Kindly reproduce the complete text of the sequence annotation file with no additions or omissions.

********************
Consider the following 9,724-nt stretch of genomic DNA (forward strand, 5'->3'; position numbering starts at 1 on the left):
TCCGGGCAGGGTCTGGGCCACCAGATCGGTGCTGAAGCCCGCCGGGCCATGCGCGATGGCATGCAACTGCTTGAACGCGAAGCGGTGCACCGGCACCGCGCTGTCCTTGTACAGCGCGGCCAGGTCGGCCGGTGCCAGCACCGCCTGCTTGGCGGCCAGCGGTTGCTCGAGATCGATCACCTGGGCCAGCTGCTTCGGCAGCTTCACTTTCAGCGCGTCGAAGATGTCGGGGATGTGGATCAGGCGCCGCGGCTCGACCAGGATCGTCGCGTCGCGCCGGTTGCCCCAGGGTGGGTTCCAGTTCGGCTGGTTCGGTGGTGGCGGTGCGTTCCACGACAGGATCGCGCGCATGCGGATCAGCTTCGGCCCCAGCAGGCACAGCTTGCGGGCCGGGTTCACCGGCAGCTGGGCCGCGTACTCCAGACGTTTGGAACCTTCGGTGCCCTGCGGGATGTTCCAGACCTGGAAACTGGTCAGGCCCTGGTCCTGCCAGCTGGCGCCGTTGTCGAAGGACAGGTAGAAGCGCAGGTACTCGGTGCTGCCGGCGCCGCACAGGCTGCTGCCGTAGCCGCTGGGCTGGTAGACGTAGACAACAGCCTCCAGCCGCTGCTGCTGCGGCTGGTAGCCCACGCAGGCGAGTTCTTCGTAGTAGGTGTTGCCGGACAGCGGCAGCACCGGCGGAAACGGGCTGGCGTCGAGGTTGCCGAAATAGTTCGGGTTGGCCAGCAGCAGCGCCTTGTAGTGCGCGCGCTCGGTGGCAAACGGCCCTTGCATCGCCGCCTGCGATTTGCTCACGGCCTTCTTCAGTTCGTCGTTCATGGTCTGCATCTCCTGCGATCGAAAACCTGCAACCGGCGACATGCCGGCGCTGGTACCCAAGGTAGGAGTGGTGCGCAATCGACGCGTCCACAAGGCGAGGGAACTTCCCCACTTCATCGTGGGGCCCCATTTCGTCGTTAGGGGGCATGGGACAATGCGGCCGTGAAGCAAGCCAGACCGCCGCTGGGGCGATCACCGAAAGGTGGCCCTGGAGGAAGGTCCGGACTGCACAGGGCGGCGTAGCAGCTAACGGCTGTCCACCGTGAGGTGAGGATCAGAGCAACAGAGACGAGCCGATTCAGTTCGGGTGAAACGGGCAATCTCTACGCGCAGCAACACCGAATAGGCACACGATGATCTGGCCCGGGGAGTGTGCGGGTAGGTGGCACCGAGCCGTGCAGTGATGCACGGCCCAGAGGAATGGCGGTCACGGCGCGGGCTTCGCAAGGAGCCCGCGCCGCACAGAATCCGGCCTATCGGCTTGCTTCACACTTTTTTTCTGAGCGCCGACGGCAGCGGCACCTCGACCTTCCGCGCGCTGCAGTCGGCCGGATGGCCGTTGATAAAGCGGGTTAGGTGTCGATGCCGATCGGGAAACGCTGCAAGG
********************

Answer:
Consider the following 9,724-nt stretch of genomic DNA (forward strand, 5'->3'; position numbering starts at 1 on the left):
TCCGGGCAGGGTCTGGGCCACCAGATCGGTGCTGAAGCCCGCCGGGCCATGCGCGATGGCATGCAACTGCTTGAACGCGAAGCGGTGCACCGGCACCGCGCTGTCCTTGTACAGCGCGGCCAGGTCGGCCGGTGCCAGCACCGCCTGCTTGGCGGCCAGCGGTTGCTCGAGATCGATCACCTGGGCCAGCTGCTTCGGCAGCTTCACTTTCAGCGCGTCGAAGATGTCGGGGATGTGGATCAGGCGCCGCGGCTCGACCAGGATCGTCGCGTCGCGCCGGTTGCCCCAGGGTGGGTTCCAGTTCGGCTGGTTCGGTGGTGGCGGTGCGTTCCACGACAGGATCGCGCGCATGCGGATCAGCTTCGGCCCCAGCAGGCACAGCTTGCGGGCCGGGTTCACCGGCAGCTGGGCCGCGTACTCCAGACGTTTGGAACCTTCGGTGCCCTGCGGGATGTTCCAGACCTGGAAACTGGTCAGGCCCTGGTCCTGCCAGCTGGCGCCGTTGTCGAAGGACAGGTAGAAGCGCAGGTACTCGGTGCTGCCGGCGCCGCACAGGCTGCTGCCGTAGCCGCTGGGCTGGTAGACGTAGACAACAGCCTCCAGCCGCTGCTGCTGCGGCTGGTAGCCCACGCAGGCGAGTTCTTCGTAGTAGGTGTTGCCGGACAGCGGCAGCACCGGCGGAAACGGGCTGGCGTCGAGGTTGCCGAAATAGTTCGGGTTGGCCAGCAGCAGCGCCTTGTAGTGCGCGCGCTCGGTGGCAAACGGCCCTTGCATCGCCGCCTGCGATTTGCTCACGGCCTTCTTCAGTTCGTCGTTCATGGTCTGCATCTCCTGCGATCGAAAACCTGCAACCGGCGACATGCCGGCGCTGGTACCCAAGGTAGGAGTGGTGCGCAATCGACGCGTCCACAAGGCGAGGGAACTTCCCCACTTCATCGTGGGGCCCCATTTCGTCGTTAGGGGGCATGGGACAATGCGGCCGTGAAGCAAGCCAGACCGCCGCTGGGGCGATCACCGAAAGGTGGCCCTGGAGGAAGGTCCGGACTGCACAGGGCGGCGTAGCAGCTAACGGCTGTCCACCGTGAGGTGAGGATCAGAGCAACAGAGACGAGCCGATTCAGTTCGGGTGAAACGGGCAATCTCTACGCGCAGCAACACCGAATAGGCACACGATGATCTGGCCCGGGGAGTGTGCGGGTAGGTGGCACCGAGCCGTGCAGTGATGCACGGCCCAGAGGAATGGCGGTCACGGCGCGGGCTTCGCAAGGAGCCCGCGCCGCACAGAATCCGGCCTATCGGCTTGCTTCACACTTTTTTTCTGAGCGCCGACGGCAGCGGCACCTCGACCTTCCGCGCGCTGCAGTCGGCCGGATGGCCGTTGATAAAGCGGGTTAGGTGTCGATGCCGATCGGGAAACGCTGCAAGG